I wish so much in the world my Mam could be there when I get married and have children but she cannot be.  I know that Alzheimer’s took this away from her and us.  It robbed her of her memories and robbed us all of making more.  If anything good can come from such a loss it would be that I can help people who are going through similar experiences to cope and understand.  Let people know that there are people that understand and that they don’t have to be alone.  To help people understand the process and raise awareness among the communities so they are more dementia friendly instead of people thinking they are ‘batty’.   Their memories have failed; do not let us fail them too.

After my Mam passed on I did a speech at her funeral as that was the last thing I could do for her.  Where I found the strength I do not know. I had a tough time with my job and they were not very understanding at all.  About a year later something just gave, people would talk to me and I would start crying for no reason and I kept going into the toilets at work and sobbing.  A colleague came in as realised was something up and I just broke down.  I had bottled everything up for too long and had tried to be too strong for too long and I just broke.  It took me six months off work to sort myself out but I needed it.  Depression comes with loss and its hard to shake the stigma of mental health in whatever form.  When I accepted myself that it was OK to feel these emotions after loss, I started to be able to get on with my life. I also had a very good friend at work who helped me a lot.   That's when fundraising helped me cope, that the loss I had would count for something.  I couldn't bring my mam back but I could help others with my own experience and raise funds to help people have respite and outings.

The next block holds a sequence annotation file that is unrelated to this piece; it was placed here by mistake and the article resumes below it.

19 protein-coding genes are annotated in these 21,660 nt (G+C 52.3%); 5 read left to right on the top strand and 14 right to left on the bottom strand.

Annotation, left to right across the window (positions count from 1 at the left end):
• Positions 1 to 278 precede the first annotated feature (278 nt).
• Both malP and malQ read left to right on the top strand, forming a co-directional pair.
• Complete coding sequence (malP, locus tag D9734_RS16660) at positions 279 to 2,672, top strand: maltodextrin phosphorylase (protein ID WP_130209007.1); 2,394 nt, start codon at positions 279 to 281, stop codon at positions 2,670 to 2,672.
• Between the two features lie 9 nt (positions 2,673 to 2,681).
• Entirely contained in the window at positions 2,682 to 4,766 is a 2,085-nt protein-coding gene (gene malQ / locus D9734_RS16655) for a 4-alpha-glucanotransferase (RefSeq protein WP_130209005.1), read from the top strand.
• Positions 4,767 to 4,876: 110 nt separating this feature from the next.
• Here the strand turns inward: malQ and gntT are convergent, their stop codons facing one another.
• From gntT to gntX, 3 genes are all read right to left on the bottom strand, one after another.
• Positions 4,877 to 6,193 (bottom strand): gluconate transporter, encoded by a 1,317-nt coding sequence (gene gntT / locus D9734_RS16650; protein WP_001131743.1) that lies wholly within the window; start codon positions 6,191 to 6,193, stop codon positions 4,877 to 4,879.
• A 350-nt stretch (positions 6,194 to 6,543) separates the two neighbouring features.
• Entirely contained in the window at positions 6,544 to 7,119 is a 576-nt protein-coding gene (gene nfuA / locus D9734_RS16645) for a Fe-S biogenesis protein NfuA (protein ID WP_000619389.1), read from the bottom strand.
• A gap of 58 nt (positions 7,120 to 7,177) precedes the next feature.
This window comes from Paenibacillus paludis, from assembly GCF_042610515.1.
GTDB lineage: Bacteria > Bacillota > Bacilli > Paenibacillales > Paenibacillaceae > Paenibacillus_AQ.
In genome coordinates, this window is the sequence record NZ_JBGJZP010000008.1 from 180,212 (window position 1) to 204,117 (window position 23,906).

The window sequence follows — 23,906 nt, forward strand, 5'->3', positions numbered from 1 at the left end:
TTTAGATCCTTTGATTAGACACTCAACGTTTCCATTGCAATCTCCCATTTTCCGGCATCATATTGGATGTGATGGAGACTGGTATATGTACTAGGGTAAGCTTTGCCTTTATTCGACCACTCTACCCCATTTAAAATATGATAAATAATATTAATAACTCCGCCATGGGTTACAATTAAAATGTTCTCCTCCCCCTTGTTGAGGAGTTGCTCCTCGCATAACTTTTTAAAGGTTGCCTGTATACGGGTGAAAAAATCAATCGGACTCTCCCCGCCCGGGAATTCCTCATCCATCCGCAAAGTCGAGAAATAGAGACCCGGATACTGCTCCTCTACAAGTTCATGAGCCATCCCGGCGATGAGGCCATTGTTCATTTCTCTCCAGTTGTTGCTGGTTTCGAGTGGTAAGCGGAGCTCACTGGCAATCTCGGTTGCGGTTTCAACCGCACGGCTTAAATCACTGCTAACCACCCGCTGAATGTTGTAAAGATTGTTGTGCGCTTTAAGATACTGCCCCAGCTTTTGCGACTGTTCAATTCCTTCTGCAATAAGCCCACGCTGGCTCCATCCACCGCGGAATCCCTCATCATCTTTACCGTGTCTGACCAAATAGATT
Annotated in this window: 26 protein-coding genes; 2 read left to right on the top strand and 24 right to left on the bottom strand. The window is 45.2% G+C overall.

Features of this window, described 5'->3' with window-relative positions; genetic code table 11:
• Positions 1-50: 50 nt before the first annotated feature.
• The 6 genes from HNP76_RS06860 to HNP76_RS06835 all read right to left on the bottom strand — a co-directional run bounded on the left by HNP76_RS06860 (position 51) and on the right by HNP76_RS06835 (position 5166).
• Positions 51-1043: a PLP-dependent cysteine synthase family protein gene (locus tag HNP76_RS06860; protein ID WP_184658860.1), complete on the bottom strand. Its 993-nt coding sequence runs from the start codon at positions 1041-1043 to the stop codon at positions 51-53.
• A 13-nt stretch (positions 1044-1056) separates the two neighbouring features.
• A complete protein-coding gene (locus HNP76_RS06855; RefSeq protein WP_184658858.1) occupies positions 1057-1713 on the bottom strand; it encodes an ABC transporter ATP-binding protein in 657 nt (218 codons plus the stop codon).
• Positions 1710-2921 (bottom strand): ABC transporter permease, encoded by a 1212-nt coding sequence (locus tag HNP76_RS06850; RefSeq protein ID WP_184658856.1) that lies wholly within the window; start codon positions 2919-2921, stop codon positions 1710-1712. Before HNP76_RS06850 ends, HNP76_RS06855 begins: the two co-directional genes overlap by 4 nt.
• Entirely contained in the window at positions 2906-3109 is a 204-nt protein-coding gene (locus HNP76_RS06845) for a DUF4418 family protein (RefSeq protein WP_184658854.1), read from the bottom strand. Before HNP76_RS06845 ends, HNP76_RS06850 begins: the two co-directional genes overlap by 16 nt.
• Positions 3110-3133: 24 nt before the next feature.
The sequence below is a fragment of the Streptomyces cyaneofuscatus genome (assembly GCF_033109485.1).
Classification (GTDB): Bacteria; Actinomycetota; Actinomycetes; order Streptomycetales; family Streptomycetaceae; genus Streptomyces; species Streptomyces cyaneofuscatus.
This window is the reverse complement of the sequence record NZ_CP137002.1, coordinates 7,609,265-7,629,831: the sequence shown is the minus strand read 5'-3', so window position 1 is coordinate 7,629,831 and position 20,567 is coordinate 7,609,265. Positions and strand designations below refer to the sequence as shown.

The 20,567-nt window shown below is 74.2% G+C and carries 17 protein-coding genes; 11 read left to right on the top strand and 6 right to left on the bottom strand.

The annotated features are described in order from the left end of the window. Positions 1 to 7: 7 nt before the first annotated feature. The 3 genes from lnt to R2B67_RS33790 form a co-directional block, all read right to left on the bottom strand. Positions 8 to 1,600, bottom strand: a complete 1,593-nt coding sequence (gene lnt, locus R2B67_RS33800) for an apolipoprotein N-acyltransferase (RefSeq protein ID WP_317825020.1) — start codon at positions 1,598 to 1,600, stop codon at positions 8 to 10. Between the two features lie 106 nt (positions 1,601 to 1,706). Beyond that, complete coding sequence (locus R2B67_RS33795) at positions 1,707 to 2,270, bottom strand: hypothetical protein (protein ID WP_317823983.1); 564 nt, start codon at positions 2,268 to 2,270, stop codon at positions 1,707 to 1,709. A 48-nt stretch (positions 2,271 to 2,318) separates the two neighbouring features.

I just wish I had cuddled my Mam more, I would give anything for that.  

- Gemma Little lives in Amble, Northumberland.  Her mum was in her early 50s when she was diagnosed with young onset Alzheimer's and died in 2006 aged 64.  Gemma fundraises for local dementia charities and set up a Facebook page, Save the Memories in memory of her Mam and others with dementia.  Gemma has also written tips for children with a parent who has young onset dementia.  You can read her advice here.

Share this page